First we need to discuss what kind of loan is considered a government loan. These loan types are going to generally be FHA, VA, and USDA loans.

Up until July 1st 2019 the only flood insurance option for people with government loan has been the National Flood Insurance Program. It has been a long term battle getting banks to accept private flood because it follows different guidelines from the National Flood Insurance Program. One reason is the National Flood Insurance Program is regulated by the government are rates are the same. However as NFIP has been hit one disaster after another these rates have skyrocketed. Some property owners have seen rates go from $3500 to $15,000 over a course of 10 years.

As you can see the need for a much more affordable option flood insurance has been needed for a while. However there have been a few concerns the ability for claims to be paid out, finding a long term stable option, and getting private carriers to follow the same guidelines.

One of the struggles of affordability have been how each company determines rates and risk. We can all agree that NFIP has needed to update its mapping accuracy for a long time. However as private companies have come along they have started to use different technologies that are helping them more accurately determine risks.

So as the deadline approaches how is this going to impact the government loan process? Well NFIP has a payment guideline of 30 days if a mortgage company is making a payment at closing. However many private carriers require a property owner to make the first payment up front. This could cause some buyers to come up with more money before closing eliminating some of the 0% downpayment loans. 

Something else that could have a huge impact is how flood insurance impacts a persons debt to income ratios. This is how many banks determine if someone will qualify for a loan. So lets say you have a $2000 NFIP quote and a $600 private quote that could be more than a $100 a month on a mortgage payment. So this could help more buyers get into a house they want or get more house for the money.

When it comes to coverages we are talking about two different worlds. NFIP maxes out at $250,000 on building while private flood insurance does not. Private flood insurance provides temporary living expenses while NFIP does not. Lastly private offers replacement cost on contents while NFIP doesn't.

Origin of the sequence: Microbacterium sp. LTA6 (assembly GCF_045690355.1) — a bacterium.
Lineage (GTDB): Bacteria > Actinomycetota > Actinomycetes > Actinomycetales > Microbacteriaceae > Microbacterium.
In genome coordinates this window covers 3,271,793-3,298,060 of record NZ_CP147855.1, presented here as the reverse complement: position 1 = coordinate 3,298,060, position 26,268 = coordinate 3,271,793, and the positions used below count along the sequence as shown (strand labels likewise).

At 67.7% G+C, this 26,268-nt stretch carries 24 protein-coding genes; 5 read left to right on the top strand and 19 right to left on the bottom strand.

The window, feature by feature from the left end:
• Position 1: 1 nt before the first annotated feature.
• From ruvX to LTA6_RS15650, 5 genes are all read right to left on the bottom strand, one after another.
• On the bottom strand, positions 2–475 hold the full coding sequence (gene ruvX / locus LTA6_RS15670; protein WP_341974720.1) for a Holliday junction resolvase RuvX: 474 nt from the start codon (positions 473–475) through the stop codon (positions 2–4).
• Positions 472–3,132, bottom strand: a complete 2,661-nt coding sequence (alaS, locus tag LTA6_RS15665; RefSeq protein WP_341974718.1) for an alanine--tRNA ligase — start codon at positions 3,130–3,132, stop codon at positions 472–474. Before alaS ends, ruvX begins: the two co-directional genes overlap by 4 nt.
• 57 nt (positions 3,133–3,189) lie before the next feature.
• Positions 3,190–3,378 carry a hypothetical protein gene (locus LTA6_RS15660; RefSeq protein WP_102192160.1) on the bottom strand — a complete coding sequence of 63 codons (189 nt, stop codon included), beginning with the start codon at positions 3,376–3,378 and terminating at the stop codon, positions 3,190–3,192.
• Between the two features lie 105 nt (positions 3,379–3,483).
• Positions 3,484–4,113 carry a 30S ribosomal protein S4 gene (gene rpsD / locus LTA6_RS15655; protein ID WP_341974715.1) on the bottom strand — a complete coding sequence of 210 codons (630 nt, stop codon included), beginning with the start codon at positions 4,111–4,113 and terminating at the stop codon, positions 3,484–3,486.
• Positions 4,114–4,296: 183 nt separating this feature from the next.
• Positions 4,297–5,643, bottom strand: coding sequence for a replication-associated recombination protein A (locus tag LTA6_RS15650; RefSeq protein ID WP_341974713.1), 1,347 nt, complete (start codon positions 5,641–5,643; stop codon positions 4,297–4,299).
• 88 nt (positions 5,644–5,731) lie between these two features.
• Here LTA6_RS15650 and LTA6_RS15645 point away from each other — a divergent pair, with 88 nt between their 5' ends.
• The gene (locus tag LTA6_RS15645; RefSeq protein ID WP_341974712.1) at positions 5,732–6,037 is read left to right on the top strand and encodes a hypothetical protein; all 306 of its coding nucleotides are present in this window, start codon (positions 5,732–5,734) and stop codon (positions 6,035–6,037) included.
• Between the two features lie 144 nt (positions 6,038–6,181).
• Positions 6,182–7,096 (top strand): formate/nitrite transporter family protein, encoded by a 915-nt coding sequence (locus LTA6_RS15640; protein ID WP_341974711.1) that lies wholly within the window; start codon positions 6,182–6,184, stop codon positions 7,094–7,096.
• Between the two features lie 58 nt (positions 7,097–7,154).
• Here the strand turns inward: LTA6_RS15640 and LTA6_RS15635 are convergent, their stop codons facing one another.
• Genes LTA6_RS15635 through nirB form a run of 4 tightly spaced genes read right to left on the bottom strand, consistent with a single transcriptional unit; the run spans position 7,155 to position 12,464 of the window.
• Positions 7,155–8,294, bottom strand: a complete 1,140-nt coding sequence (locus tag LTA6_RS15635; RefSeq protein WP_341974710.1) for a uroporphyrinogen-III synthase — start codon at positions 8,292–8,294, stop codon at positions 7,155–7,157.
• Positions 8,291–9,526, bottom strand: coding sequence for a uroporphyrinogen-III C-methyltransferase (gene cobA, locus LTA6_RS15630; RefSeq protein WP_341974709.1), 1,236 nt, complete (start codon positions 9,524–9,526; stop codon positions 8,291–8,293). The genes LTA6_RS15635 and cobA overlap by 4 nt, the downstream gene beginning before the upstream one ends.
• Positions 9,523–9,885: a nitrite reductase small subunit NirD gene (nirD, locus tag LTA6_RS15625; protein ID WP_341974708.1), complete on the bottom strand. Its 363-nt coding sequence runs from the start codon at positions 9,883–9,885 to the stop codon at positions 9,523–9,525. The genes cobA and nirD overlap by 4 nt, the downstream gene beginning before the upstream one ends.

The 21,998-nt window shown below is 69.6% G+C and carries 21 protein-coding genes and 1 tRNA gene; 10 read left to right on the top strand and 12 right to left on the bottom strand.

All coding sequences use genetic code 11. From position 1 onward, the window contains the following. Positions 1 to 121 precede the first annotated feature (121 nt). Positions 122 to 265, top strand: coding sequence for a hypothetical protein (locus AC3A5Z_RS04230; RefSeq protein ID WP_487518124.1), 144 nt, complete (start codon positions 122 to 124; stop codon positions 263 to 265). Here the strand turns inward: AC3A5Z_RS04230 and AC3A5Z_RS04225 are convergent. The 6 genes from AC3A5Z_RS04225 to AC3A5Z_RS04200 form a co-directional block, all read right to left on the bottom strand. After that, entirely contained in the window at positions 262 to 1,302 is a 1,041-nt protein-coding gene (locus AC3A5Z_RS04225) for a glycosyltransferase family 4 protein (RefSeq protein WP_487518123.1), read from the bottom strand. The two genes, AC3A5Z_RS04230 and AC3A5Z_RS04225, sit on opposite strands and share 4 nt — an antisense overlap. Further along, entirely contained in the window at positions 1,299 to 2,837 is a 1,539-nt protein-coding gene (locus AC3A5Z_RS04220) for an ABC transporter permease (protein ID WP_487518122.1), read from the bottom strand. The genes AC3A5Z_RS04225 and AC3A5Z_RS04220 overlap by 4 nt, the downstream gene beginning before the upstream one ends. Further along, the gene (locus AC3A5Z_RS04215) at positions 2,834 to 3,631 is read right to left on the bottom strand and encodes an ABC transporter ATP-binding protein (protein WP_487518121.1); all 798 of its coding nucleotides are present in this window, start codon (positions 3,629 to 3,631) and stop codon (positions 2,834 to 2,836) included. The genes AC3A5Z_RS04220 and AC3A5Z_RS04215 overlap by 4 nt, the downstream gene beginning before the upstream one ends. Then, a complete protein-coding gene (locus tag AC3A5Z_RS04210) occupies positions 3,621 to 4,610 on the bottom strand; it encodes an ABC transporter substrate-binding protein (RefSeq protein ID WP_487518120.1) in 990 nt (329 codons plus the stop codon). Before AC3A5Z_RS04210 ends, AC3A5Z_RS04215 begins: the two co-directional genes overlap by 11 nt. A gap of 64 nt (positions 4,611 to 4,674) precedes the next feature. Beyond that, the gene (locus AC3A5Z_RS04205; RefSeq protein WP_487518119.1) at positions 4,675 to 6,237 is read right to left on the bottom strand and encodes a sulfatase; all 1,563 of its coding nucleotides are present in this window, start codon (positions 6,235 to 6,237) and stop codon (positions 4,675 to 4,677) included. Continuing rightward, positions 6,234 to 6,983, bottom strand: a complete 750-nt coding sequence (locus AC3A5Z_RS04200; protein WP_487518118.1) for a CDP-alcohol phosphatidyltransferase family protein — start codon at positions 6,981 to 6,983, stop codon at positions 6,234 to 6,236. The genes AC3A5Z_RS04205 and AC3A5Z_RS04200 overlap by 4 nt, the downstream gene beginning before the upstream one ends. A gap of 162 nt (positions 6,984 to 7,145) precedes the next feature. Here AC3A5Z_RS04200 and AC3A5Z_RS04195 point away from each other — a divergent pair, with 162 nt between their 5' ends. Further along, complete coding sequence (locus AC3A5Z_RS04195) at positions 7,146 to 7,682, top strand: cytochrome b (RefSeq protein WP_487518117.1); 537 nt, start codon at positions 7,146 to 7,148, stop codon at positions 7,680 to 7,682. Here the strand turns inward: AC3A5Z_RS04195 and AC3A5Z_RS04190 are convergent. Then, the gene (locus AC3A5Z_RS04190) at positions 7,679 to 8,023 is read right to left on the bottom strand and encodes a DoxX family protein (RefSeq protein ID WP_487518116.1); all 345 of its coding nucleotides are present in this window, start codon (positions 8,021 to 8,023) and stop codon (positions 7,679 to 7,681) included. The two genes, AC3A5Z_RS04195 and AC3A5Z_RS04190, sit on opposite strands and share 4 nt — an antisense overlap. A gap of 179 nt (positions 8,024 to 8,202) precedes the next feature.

So lets recap a little bit about what impacts the FDIC ruling on flood insurance will have. It will give a much more affordable flood insurance option in many situations, a policy that offers more coverage, and could require buyers to pay up front for flood insurance policies.

So maybe you have a government loan and want to know how this will impact you? You can visit our website Flood Insurance Guru. You can also visit our YouTube channel or Facebook page where we do daily flood education videos.

Chris Greene

Author

Chris Greene

President of The Flood Insurance Guru
M.S. in Emergency Management with a focus in Flood Mitigation
flood@communityfirstagency.com

2019 has seen alot of flooding across the country. So much rainfall has fallen in certain areas that there just isn't anywhere for the water to go. So hard decisions are having to be made like spillways and dams being opened up flooding people down stream.

Areas like the Mississippi and Missouri rivers have shown us that hard decisions have to be made when there is no where for the water to go. Sometimes spillways have to be opened up or dams have to release more water downstream than they want. This is exactly what happened in areas like Fort Smith Arkansas, Tulsa Oklahoma and on Lake Keystone in Oklahoma. So what happens?

Well when this water was released downstream properties and lives can be lost, so who is responsible for the damage? Well if you have flood insurance the damages should be covered if either 2 acres is flooded or more than 2 properties. If you don't have flood insurance then you might be able to get disaster assistance if a presidential declaration is filed. However areas like Centre Alabama showed us earlier this year sometimes there just isn't enough disaster assistance. This area had about 25 property owners get flooded with only $5000 in disaster assistance available.